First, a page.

This summary provides only a general outline of some particular embodiments. Many other objects, features, advantages and other embodiments will become more fully apparent from the following detailed description, the appended claims and the accompanying drawings.

BRIEF DESCRIPTION OF THE DRAWINGS

A further understanding of the various embodiments may be realized by reference to the figures which are described in remaining portions of the specification. In the figures, like reference numerals may be used throughout several drawings to refer to similar components.

FIG. 1 depicts a prior art fluorescent lamp fixture.

FIG. 2 depicts a fluorescent lamp fixture with a solid state semiconductor LED replacement for a fluorescent lamp with a single ended power converter in accordance with some embodiments.

FIG. 3 depicts a fluorescent lamp fixture with a solid state semiconductor LED replacement for a fluorescent lamp with a double ended power converter in accordance with some embodiments.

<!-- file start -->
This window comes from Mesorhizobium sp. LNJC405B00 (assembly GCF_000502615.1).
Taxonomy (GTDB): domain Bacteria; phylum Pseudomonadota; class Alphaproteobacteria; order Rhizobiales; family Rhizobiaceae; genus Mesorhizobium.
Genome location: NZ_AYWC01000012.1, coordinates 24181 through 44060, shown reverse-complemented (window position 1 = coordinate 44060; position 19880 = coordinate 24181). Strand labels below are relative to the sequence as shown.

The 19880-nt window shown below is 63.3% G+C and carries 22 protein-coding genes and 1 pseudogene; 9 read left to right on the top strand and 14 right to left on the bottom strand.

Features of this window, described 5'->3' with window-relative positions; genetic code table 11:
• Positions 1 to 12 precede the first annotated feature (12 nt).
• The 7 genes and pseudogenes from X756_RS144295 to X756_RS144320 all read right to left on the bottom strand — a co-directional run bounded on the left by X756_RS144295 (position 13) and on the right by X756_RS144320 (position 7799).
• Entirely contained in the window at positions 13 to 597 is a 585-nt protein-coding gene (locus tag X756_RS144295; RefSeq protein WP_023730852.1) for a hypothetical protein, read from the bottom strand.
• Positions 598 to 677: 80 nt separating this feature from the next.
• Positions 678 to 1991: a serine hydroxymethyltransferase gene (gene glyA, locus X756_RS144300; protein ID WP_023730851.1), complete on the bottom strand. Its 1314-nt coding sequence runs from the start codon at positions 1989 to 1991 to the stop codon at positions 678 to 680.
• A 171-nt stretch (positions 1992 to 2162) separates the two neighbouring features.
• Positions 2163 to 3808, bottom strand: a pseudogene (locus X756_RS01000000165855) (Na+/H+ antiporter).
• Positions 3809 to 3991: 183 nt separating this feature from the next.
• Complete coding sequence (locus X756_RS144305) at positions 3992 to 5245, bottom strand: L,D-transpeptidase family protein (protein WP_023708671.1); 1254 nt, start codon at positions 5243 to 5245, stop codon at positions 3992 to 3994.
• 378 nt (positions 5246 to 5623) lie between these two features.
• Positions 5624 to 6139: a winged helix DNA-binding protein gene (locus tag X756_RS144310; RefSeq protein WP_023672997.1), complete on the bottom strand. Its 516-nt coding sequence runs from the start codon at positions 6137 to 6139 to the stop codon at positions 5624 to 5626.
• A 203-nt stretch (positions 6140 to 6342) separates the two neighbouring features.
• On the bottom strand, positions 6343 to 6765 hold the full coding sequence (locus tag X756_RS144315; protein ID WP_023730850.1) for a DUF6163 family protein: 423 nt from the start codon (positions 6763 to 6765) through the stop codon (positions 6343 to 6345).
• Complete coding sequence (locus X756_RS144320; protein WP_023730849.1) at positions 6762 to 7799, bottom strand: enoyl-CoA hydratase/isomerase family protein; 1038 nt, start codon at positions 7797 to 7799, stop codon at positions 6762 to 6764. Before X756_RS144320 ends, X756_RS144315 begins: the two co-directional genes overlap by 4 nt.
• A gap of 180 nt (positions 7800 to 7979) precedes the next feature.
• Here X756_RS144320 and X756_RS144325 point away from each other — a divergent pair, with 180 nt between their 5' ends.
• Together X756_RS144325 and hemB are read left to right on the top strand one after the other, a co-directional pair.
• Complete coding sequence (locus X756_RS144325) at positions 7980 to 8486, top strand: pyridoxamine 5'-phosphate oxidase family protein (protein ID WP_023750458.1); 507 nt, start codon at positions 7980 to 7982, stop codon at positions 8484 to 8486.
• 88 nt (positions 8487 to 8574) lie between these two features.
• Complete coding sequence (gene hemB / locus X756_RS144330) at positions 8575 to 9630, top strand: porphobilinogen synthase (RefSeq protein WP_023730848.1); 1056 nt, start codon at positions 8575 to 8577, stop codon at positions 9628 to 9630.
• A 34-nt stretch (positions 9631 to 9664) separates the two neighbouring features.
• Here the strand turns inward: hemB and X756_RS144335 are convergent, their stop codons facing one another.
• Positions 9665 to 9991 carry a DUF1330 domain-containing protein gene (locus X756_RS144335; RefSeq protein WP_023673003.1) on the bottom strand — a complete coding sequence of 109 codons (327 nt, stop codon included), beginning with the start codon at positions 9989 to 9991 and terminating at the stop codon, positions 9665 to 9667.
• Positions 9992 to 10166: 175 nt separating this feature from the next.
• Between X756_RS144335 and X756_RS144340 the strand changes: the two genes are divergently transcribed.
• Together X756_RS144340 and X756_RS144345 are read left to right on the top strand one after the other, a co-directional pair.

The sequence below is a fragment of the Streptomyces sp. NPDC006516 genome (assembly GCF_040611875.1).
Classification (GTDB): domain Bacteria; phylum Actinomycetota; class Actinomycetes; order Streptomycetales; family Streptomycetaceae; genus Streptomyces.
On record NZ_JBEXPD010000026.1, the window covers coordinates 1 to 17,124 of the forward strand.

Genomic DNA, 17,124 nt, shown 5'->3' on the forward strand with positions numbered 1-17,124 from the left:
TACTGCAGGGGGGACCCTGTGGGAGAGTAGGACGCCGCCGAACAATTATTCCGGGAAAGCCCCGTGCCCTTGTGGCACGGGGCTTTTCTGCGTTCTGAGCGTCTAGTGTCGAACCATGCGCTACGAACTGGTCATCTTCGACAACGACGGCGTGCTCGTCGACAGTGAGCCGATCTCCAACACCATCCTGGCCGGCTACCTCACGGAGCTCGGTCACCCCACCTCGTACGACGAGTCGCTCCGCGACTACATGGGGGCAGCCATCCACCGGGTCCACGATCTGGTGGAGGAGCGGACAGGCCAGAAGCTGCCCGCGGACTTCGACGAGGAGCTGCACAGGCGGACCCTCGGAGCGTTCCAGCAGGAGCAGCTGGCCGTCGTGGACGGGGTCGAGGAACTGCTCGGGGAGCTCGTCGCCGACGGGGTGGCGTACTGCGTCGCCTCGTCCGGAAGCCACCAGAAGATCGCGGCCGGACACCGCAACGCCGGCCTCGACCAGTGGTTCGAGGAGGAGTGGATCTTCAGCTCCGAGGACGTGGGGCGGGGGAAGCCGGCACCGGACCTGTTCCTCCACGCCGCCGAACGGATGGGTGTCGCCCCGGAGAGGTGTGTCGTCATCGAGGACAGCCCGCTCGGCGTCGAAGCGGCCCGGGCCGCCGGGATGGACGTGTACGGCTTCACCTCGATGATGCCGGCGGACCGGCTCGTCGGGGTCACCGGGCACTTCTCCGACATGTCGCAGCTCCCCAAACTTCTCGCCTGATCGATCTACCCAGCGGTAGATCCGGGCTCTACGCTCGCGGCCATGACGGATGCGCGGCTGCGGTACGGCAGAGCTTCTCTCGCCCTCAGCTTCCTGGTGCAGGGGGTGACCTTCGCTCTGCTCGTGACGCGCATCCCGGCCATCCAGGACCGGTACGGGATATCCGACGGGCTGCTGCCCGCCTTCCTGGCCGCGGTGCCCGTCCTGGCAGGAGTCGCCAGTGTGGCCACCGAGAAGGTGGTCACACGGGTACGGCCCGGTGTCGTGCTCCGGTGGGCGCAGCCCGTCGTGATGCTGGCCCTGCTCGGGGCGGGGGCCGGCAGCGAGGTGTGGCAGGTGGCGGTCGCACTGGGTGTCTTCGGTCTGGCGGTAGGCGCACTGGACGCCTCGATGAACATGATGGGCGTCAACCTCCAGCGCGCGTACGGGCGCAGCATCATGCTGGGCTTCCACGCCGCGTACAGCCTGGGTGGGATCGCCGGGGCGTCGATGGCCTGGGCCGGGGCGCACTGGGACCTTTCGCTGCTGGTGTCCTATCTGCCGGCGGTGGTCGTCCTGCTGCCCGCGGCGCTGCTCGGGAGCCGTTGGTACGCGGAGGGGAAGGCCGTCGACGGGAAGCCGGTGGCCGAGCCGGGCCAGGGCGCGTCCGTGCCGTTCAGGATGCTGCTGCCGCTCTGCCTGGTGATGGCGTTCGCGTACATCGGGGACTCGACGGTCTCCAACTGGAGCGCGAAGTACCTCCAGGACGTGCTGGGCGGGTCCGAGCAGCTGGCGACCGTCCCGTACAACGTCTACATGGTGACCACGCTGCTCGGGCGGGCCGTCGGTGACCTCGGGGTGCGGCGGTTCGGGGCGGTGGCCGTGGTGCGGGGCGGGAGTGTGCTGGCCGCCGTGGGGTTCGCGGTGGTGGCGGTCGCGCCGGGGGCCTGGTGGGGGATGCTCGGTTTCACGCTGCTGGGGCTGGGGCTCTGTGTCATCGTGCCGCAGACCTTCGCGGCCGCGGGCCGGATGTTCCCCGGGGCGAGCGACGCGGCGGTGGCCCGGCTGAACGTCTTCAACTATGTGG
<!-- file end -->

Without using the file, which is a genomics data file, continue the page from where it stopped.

FIG. 4 depicts a fluorescent lamp fixture with a solid state semiconductor LED replacement for a fluorescent lamp with multi-directional LED orientation in accordance with some embodiments.

FIG. 5 depicts a block diagram of a power converter in accordance with some embodiments.

FIG. 6 depicts a block diagram of a power converter for use with a magnetic ballast in accordance with some embodiments.

FIG. 7 depicts a block diagram of a power converter with power factor correction circuitry in accordance with some embodiments.

FIG. 8 depicts a block diagram of a power converter with power factor correction circuitry in accordance with some embodiments.

FIG. 9 depicts a block diagram of a power converter for use with an electronic ballast in accordance with some embodiments.

FIG. 10 depicts a block diagram of a power converter with protection and ballast handling circuitry in accordance with some embodiments.

FIG. 11 depicts a block diagram of a power converter for use without a fluorescent ballast in accordance with some embodiments.

FIG. 12 depicts a block diagram of a power converter for use without a fluorescent ballast and including current overload and thermal protection in accordance with some embodiments.